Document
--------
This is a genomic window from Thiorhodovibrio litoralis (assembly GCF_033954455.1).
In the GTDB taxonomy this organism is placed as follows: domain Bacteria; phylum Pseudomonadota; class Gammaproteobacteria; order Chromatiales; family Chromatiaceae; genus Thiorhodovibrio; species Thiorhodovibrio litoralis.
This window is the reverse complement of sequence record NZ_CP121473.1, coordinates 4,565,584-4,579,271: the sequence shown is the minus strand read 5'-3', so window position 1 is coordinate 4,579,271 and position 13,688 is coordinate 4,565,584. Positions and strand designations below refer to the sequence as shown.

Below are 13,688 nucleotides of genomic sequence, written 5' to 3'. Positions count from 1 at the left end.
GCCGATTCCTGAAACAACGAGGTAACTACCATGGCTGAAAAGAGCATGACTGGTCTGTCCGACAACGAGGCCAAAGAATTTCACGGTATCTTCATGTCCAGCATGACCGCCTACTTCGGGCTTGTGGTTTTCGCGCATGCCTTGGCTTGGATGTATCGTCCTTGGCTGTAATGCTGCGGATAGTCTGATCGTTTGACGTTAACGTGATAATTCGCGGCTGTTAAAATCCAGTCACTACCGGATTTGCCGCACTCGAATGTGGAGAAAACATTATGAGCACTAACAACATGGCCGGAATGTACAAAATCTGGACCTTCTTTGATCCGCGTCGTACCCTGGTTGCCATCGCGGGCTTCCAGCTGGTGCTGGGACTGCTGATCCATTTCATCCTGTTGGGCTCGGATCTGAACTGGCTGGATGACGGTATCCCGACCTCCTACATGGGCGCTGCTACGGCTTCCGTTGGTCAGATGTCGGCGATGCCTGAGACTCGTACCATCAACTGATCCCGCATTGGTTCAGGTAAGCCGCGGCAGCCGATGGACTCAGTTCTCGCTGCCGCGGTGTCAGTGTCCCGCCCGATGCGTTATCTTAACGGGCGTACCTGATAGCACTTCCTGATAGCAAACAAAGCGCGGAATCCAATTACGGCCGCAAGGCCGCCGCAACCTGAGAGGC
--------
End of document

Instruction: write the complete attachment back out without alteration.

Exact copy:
This is a genomic window from Thiorhodovibrio litoralis (assembly GCF_033954455.1).
In the GTDB taxonomy this organism is placed as follows: domain Bacteria; phylum Pseudomonadota; class Gammaproteobacteria; order Chromatiales; family Chromatiaceae; genus Thiorhodovibrio; species Thiorhodovibrio litoralis.
This window is the reverse complement of sequence record NZ_CP121473.1, coordinates 4,565,584-4,579,271: the sequence shown is the minus strand read 5'-3', so window position 1 is coordinate 4,579,271 and position 13,688 is coordinate 4,565,584. Positions and strand designations below refer to the sequence as shown.

Below are 13,688 nucleotides of genomic sequence, written 5' to 3'. Positions count from 1 at the left end.
GCCGATTCCTGAAACAACGAGGTAACTACCATGGCTGAAAAGAGCATGACTGGTCTGTCCGACAACGAGGCCAAAGAATTTCACGGTATCTTCATGTCCAGCATGACCGCCTACTTCGGGCTTGTGGTTTTCGCGCATGCCTTGGCTTGGATGTATCGTCCTTGGCTGTAATGCTGCGGATAGTCTGATCGTTTGACGTTAACGTGATAATTCGCGGCTGTTAAAATCCAGTCACTACCGGATTTGCCGCACTCGAATGTGGAGAAAACATTATGAGCACTAACAACATGGCCGGAATGTACAAAATCTGGACCTTCTTTGATCCGCGTCGTACCCTGGTTGCCATCGCGGGCTTCCAGCTGGTGCTGGGACTGCTGATCCATTTCATCCTGTTGGGCTCGGATCTGAACTGGCTGGATGACGGTATCCCGACCTCCTACATGGGCGCTGCTACGGCTTCCGTTGGTCAGATGTCGGCGATGCCTGAGACTCGTACCATCAACTGATCCCGCATTGGTTCAGGTAAGCCGCGGCAGCCGATGGACTCAGTTCTCGCTGCCGCGGTGTCAGTGTCCCGCCCGATGCGTTATCTTAACGGGCGTACCTGATAGCACTTCCTGATAGCAAACAAAGCGCGGAATCCAATTACGGCCGCAAGGCCGCCGCAACCTGAGAGGC